Hoping Rabbi Milder might have a recording to share, I looked him up and wrote to him for more information:

Hello Rabbi Milder, I’m a Jewish mythology fanatic and was thrilled to learn at a retreat a decade ago that there was a Leviathan song. Alas, no one knew the words to it but this evening after shabbat I decided to look again and found that someone had uploaded the lyrics and the chords and attributed the song to you. I still don’t know what it sounds like but now that I’m reading the lyrics I feel a strong Puff the Magic Dragon vibe from it.

I wanted to ask you how this song came about. I’d like to share it with more people so I’m also wondering if there’s a recording and whether you might grant me permission to distribute it under a Creative Commons Attribution-ShareAlike license through an open-source Jewish liturgy project I direct, the Open Siddur.

I was overjoyed when I discovered his reply the next day in my inbox:

I wrote Levi the Leviathan during my time studying at HUC in Israel. I should have been studying, that is. Got some good songs out of it, though.

Yes, it does have a kind of Puff the Magic Dragon vibe, albeit with a touch of irony. It is nothing more than a flight of fancy. I figured that if Loch Ness had a monster, so should the Kinneret.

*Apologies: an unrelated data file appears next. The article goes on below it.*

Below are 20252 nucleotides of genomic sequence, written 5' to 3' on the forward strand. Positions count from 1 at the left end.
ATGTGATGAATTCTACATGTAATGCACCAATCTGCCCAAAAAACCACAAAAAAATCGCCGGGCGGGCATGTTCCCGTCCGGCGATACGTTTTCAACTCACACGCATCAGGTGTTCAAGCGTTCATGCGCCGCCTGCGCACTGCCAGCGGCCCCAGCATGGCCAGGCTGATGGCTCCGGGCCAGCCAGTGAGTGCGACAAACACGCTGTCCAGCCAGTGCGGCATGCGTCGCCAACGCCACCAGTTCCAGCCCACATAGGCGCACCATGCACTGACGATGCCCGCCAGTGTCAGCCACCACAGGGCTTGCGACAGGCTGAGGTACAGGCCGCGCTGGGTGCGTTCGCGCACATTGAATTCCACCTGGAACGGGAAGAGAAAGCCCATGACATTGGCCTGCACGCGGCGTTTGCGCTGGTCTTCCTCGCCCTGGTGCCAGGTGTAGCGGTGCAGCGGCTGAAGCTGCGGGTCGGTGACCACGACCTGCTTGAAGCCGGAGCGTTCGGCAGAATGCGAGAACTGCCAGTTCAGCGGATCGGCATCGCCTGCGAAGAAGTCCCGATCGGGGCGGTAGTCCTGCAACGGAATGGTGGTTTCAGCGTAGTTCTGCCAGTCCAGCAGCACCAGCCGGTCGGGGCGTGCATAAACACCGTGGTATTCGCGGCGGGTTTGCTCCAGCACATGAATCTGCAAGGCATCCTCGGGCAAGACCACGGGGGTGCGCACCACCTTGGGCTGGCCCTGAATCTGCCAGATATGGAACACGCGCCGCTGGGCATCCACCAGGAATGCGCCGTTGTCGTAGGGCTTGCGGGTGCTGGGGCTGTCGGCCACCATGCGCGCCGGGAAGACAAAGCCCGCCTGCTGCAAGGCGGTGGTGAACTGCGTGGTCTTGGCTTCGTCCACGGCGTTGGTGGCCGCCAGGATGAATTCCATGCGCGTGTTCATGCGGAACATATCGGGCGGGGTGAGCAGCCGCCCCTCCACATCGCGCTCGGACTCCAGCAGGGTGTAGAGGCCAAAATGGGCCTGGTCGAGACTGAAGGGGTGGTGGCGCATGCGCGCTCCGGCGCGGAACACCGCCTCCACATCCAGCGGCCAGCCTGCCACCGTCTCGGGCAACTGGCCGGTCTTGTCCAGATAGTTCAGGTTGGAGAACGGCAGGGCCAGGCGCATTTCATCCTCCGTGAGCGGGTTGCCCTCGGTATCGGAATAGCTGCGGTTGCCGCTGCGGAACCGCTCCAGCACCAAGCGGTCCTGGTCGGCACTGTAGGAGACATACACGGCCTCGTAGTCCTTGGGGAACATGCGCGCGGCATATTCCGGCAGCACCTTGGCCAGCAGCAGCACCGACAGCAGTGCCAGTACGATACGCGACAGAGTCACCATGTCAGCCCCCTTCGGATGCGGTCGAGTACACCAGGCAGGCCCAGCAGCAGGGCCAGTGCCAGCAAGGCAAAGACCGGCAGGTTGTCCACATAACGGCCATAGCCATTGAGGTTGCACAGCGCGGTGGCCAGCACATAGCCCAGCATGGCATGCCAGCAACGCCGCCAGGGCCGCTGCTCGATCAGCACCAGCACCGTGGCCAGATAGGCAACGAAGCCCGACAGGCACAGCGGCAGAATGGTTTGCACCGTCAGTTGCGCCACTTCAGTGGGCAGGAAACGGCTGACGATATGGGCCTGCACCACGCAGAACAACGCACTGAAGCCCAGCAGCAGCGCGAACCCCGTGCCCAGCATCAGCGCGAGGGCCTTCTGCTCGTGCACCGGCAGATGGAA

I released the song on a 1985 cassette call “Rats, Leviathans & Other Tails.” It was my first recording. (I am currently recording album #5. Not exactly pumping them out.)

I never released the song on CD, and to date, I have not made the recording available for download. However, every now and then someone asks, and your inquiry is just the motivation I need to work through the technical challenges of making it available. Once I get that resolved, I’ll have the recording available through, where much of my other music is available.

The sheet music, however, is included in Shireinu, the anthology of contemporary Jewish music published by the Reform movement. Check with the American Conference of Cantors, as I believe they are currently selling that book.

You are welcome to reprint the lyrics. The lyrics you have are correct. I would ask that you not reprint the chords, however. It helps me sell music to have those accessible through printed music.

The attribution should be:
©1985 Laurence Elis Milder